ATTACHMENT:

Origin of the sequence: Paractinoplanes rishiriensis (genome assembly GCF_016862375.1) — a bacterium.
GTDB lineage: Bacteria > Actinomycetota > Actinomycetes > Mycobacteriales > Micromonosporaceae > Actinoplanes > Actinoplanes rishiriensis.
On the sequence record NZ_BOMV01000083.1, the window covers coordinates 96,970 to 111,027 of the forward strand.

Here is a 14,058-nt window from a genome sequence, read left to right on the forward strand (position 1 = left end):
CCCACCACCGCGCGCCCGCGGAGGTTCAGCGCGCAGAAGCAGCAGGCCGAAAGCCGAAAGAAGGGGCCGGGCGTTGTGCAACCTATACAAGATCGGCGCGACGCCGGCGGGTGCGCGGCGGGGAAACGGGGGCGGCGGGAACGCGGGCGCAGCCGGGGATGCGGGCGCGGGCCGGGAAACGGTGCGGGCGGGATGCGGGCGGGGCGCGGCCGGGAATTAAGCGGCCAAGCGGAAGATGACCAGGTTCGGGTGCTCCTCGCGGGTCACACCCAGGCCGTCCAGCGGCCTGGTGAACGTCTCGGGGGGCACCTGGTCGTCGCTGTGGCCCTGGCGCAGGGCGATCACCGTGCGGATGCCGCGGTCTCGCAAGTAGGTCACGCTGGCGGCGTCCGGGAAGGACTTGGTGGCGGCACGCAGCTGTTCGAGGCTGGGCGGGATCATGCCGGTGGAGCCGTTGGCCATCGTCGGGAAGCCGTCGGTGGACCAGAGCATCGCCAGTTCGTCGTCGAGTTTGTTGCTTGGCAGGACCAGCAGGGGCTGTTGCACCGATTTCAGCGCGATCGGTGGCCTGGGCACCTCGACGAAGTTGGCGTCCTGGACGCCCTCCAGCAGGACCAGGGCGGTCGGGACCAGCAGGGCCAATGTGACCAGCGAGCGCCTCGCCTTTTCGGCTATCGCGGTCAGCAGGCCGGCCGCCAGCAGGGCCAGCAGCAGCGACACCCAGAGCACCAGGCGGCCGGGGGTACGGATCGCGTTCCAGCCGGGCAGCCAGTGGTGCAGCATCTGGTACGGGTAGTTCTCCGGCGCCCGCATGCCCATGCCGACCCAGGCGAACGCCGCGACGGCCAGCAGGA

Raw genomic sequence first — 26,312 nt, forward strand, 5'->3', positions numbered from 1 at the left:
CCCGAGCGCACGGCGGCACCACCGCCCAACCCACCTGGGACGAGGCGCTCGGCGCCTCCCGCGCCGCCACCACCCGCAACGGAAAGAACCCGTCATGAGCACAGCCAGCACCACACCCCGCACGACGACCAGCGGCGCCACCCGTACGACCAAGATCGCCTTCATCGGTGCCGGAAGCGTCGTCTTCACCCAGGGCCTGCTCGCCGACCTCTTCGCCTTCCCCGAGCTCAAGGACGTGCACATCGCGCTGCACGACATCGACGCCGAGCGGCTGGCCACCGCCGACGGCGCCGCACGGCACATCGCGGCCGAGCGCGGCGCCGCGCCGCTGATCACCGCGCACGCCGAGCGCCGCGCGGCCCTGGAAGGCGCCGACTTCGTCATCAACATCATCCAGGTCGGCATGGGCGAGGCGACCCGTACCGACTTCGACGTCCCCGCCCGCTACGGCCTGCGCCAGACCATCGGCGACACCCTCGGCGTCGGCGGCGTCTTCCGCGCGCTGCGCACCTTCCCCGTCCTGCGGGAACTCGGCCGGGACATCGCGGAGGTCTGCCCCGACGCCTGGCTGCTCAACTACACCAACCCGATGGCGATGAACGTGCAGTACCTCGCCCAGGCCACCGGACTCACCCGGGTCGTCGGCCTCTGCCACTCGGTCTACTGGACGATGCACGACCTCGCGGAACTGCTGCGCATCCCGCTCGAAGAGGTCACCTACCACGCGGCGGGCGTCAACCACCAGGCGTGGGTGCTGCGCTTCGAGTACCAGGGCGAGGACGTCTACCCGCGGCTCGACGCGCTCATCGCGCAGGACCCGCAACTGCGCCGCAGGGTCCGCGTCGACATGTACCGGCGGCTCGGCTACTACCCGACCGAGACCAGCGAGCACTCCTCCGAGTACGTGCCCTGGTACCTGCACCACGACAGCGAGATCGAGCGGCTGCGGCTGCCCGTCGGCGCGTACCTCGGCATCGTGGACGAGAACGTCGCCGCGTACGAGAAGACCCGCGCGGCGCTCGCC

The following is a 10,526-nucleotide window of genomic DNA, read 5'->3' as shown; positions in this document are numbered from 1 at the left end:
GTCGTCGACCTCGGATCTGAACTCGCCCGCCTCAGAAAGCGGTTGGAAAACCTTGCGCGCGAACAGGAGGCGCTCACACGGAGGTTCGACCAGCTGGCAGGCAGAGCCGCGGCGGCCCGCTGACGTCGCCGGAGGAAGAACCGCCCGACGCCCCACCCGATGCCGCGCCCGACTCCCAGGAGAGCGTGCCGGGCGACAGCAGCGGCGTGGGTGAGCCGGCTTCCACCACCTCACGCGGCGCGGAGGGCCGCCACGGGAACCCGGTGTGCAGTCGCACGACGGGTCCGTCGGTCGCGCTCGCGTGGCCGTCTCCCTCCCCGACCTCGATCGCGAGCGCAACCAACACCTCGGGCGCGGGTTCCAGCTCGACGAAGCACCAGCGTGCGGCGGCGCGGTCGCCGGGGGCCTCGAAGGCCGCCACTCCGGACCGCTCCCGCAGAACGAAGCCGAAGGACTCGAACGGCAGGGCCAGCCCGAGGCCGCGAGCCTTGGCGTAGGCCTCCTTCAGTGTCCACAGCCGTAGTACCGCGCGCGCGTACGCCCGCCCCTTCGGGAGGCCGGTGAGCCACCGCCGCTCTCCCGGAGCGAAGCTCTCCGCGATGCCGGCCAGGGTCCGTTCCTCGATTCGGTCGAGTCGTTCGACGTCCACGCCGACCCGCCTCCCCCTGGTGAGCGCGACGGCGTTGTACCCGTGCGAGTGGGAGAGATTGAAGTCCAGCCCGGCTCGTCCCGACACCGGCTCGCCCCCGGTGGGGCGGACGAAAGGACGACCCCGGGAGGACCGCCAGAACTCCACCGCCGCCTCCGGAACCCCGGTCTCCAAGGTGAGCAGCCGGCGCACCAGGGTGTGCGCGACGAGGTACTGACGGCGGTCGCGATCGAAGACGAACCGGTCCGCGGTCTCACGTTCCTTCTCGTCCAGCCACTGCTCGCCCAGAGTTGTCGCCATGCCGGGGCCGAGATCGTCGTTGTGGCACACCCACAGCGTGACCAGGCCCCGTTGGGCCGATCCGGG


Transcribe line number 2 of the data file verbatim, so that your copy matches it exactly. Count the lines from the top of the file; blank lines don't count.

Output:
GTDB lineage: Bacteria > Actinomycetota > Actinomycetes > Mycobacteriales > Micromonosporaceae > Actinoplanes > Actinoplanes rishiriensis.